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Kuwait pulls cleric from TV over sectarianism

Shafi al-Ajmi's show cancelled as authorities accuse him of instigating hatred and promoting al-Qaeda-linked rebels.

Last Modified: 13 Aug 2013 13:18
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Al-Ajmi openly raises money for Syrian rebel groups, including al-Qaeda-linked Jabhat al-Nusra [AP]

Government officials in Kuwait have pulled a prominent cleric off television over previous comments they say stoked sectarian tensions and promoted an al-Qaeda-linked rebel group in Syria.

Shafi al-Ajmi's show, "Following the Path of the Prophet," premiered on Monday on state television in Kuwait.

By Tuesday, Information Minister Salman al-Homood said the show had been cancelled and that an investigation had begun to determine who was responsible for putting the cleric on the air.

"The ministry of information does not approve of airing episodes for any individuals who instigates hatred and promotes such rhetoric," al-Homood told journalists.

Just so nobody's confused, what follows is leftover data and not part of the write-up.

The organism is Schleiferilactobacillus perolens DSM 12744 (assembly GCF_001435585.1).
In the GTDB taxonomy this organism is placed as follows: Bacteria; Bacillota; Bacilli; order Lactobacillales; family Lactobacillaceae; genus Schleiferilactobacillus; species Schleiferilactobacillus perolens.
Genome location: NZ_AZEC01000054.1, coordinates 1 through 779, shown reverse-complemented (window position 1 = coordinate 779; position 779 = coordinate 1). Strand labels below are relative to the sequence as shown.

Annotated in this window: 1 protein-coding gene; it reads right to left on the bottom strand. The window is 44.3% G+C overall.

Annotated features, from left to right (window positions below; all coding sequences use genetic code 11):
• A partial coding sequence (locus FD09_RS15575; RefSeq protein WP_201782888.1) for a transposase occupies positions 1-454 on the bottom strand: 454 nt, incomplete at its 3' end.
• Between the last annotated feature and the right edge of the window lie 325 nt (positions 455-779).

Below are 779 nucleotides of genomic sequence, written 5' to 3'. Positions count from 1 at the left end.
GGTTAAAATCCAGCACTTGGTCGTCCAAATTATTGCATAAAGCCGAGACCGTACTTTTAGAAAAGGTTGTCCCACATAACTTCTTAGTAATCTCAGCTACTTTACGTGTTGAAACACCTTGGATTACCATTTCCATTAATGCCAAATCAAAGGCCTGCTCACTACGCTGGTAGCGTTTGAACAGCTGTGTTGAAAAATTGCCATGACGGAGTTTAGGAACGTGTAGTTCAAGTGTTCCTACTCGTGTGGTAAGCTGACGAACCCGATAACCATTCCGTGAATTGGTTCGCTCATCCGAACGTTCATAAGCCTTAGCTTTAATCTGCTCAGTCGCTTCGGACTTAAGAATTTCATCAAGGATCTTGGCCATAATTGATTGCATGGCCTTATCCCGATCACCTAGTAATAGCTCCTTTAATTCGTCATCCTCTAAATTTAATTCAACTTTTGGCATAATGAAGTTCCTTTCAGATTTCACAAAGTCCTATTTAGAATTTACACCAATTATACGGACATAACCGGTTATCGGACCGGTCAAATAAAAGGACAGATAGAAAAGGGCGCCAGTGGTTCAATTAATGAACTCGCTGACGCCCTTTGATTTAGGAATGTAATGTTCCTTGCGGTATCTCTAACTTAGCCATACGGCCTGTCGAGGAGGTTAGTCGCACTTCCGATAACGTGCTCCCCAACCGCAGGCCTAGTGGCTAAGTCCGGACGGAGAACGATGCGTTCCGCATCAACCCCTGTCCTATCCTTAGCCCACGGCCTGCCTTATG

Al-Ajmi regularly writes anti-Shia comments online, suggesting that the Shia faith should be banned in Muslim countries.

Supporting rebels

He also gained notoriety in the Gulf kingdom when he appeared in an online video in which he celebrated the beheading of a leader of the Lebanese Hezbollah group and his son.

The cleric also actively raises funds for Syrian rebel groups including al-Qaeda-linked Jabhat al-Nusra, which is fighting against the government of Syrian President Bashar al-Assad.

In a message on Monday on Twitter, al-Ajmi wrote that that "all supporters of the Syrian fighters are welcome to my home." He followed that up by posting his home address.

Kuwait has been battered by political unrest for the past two years.

A variety of groups inspired by the Arab Spring protest movements have stepped up pressure on the ruling Al Sabah family over alleged fiscal mismanagement, corruption and efforts to police social media.

Over the past two years, dozens of people have been charged with remarks deemed offensive to the emir, which is a crime in Kuwait.

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Source:
Associated Press
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